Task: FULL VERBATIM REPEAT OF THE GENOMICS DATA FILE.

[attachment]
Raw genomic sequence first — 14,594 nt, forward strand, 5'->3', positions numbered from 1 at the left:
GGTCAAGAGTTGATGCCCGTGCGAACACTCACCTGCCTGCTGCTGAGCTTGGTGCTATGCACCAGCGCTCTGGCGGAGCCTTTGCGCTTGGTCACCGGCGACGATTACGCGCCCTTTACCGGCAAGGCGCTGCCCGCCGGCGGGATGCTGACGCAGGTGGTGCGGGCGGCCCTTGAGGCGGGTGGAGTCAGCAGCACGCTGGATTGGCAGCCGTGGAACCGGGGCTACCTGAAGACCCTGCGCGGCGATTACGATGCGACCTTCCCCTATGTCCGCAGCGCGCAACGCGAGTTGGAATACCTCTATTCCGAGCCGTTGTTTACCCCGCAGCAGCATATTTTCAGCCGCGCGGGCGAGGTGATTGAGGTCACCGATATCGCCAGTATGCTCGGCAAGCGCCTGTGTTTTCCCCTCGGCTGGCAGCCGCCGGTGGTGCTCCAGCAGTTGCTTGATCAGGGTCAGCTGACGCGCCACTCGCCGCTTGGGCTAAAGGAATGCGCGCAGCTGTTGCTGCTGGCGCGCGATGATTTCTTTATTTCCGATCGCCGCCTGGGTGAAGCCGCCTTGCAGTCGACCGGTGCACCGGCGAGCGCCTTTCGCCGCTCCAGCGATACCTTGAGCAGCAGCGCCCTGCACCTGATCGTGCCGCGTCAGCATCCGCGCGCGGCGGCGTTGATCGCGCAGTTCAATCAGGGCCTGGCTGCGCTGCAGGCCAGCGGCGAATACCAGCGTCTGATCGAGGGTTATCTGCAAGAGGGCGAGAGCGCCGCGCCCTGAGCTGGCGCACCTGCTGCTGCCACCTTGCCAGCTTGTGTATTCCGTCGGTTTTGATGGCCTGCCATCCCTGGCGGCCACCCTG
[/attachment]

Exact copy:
Raw genomic sequence first — 14,594 nt, forward strand, 5'->3', positions numbered from 1 at the left:
GGTCAAGAGTTGATGCCCGTGCGAACACTCACCTGCCTGCTGCTGAGCTTGGTGCTATGCACCAGCGCTCTGGCGGAGCCTTTGCGCTTGGTCACCGGCGACGATTACGCGCCCTTTACCGGCAAGGCGCTGCCCGCCGGCGGGATGCTGACGCAGGTGGTGCGGGCGGCCCTTGAGGCGGGTGGAGTCAGCAGCACGCTGGATTGGCAGCCGTGGAACCGGGGCTACCTGAAGACCCTGCGCGGCGATTACGATGCGACCTTCCCCTATGTCCGCAGCGCGCAACGCGAGTTGGAATACCTCTATTCCGAGCCGTTGTTTACCCCGCAGCAGCATATTTTCAGCCGCGCGGGCGAGGTGATTGAGGTCACCGATATCGCCAGTATGCTCGGCAAGCGCCTGTGTTTTCCCCTCGGCTGGCAGCCGCCGGTGGTGCTCCAGCAGTTGCTTGATCAGGGTCAGCTGACGCGCCACTCGCCGCTTGGGCTAAAGGAATGCGCGCAGCTGTTGCTGCTGGCGCGCGATGATTTCTTTATTTCCGATCGCCGCCTGGGTGAAGCCGCCTTGCAGTCGACCGGTGCACCGGCGAGCGCCTTTCGCCGCTCCAGCGATACCTTGAGCAGCAGCGCCCTGCACCTGATCGTGCCGCGTCAGCATCCGCGCGCGGCGGCGTTGATCGCGCAGTTCAATCAGGGCCTGGCTGCGCTGCAGGCCAGCGGCGAATACCAGCGTCTGATCGAGGGTTATCTGCAAGAGGGCGAGAGCGCCGCGCCCTGAGCTGGCGCACCTGCTGCTGCCACCTTGCCAGCTTGTGTATTCCGTCGGTTTTGATGGCCTGCCATCCCTGGCGGCCACCCTG